The People You Need- New Group Guidance Sheet

We've launched #DreamBigAtHome!

Our new lockdown website has hundreds of activities and games to do at home, weekly challenges to try and a regular programme of live workshops and events online, as well as information on how our groups can operate during the COVID-19 outbreak.


This guidance forms part of the New Group Journey resource.

You can download the information as a word document in the attachment below, or download the whole pack from the new group journey summary page. 

“I want to set up a new group”

A new group may start with one enthusiastic person who begins by spreading the word - see guidance sheet on publicity and outreach. There is often a small group of volunteers and parents with enough children for a fair sized birthday party, which grows into a Woodcraft Folk group.

Identify core group of volunteers

We think you need a minimum of four committed adults to get a group going, but those four people would be very busy indeed if no-one else pitched in.

There are many different roles involved in running a group - from one-off tasks to longer commitments. Many ‘behind the scenes’ roles don’t require you to work directly with children. To find out more about the roles available and the support on offer visit:

The main core roles are: group leaders and helpers, safeguarding officer, treasurer, group co-ordinator, secretary and volunteer coordinator. It’s up to you how you divide up the tasks involved; roles can be shared or divided up differently. Just make sure you all have a clear understanding of who is responsible for what.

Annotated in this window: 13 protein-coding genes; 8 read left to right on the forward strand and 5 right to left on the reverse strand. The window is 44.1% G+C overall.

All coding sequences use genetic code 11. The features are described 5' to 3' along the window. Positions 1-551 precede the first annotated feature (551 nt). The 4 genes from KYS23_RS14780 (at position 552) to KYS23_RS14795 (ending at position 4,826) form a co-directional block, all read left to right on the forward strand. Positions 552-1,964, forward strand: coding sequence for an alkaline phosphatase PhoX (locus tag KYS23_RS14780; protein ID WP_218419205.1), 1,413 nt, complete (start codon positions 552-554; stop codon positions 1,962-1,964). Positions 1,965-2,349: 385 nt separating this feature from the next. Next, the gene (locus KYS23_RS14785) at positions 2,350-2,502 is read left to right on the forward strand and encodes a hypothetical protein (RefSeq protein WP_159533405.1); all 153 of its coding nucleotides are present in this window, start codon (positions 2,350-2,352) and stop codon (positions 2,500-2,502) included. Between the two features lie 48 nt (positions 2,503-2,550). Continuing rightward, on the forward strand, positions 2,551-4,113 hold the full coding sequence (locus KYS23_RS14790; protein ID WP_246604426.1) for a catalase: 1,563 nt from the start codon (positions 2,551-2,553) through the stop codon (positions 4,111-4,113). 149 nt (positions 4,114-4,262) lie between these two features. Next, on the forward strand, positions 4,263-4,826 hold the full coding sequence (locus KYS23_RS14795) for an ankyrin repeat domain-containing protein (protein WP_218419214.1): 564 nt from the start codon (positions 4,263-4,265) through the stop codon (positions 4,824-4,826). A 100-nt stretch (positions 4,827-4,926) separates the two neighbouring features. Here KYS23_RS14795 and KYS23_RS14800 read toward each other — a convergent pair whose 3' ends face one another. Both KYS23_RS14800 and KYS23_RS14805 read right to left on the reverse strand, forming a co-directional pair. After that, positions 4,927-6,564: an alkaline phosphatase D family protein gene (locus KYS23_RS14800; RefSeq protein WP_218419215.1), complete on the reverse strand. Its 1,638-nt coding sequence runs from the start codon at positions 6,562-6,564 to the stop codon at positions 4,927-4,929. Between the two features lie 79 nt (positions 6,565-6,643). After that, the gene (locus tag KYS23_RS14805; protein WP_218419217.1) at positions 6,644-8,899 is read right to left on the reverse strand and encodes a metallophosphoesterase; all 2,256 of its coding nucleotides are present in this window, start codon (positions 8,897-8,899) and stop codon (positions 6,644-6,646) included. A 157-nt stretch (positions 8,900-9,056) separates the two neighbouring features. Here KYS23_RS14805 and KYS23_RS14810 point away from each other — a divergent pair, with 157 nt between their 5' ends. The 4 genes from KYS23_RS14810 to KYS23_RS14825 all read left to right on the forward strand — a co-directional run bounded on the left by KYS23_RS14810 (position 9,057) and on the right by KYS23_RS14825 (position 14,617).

It’s important that new volunteers are supported in their role, which is why we highly recommend finding a volunteer co-ordinator. If you find someone to fill this role early they can help individuals to find a role that suits their interests and skills. There is guidance online on how to recruit and support volunteers:

When planning ahead to your group nights we reccommend you do the following to ensure you have enough volunteers and everyone feels supported:

  • Identify four or five core volunteers 
  • Allocate roles among core volunteers 
  • Ensure have enough adult leaders/helpers to provide the reccommend ratios for each group night

Once you start running sessions, we reccommend the following adult to child ratios for your group nights.

  • one adult leader or helper to every 3 Woodchips
  • one adult to every 5 Elfins
  • one adult to every 8 Pioneers
  • one adult for every 10 Venturers

Registering your interest to set up a Woodcraft Folk group

Once you’ve made your decision to set up a new Woodcraft Folk group it’s a great to register you interest with us so that as an organisation we can begin to support you along your journey. You can complete an ‘Intention to set up a Woodcraft Folk group’ form and return to head office. Forms can be found on our website.

By completing the form you will receive:

  • Public liability insurance to cover your Woodcraft Folk activity including taster sessions (provided that two full members of Woodcraft Folk with an up to date DBS/PVG are leading and a risk  assessment has been completed).
  • Your group contact information will be advertised via our website to help with recruitment
  • You’ll receive your email account
  • We can contact your volunteers directly about training, new resources, campaigns and guidance materials.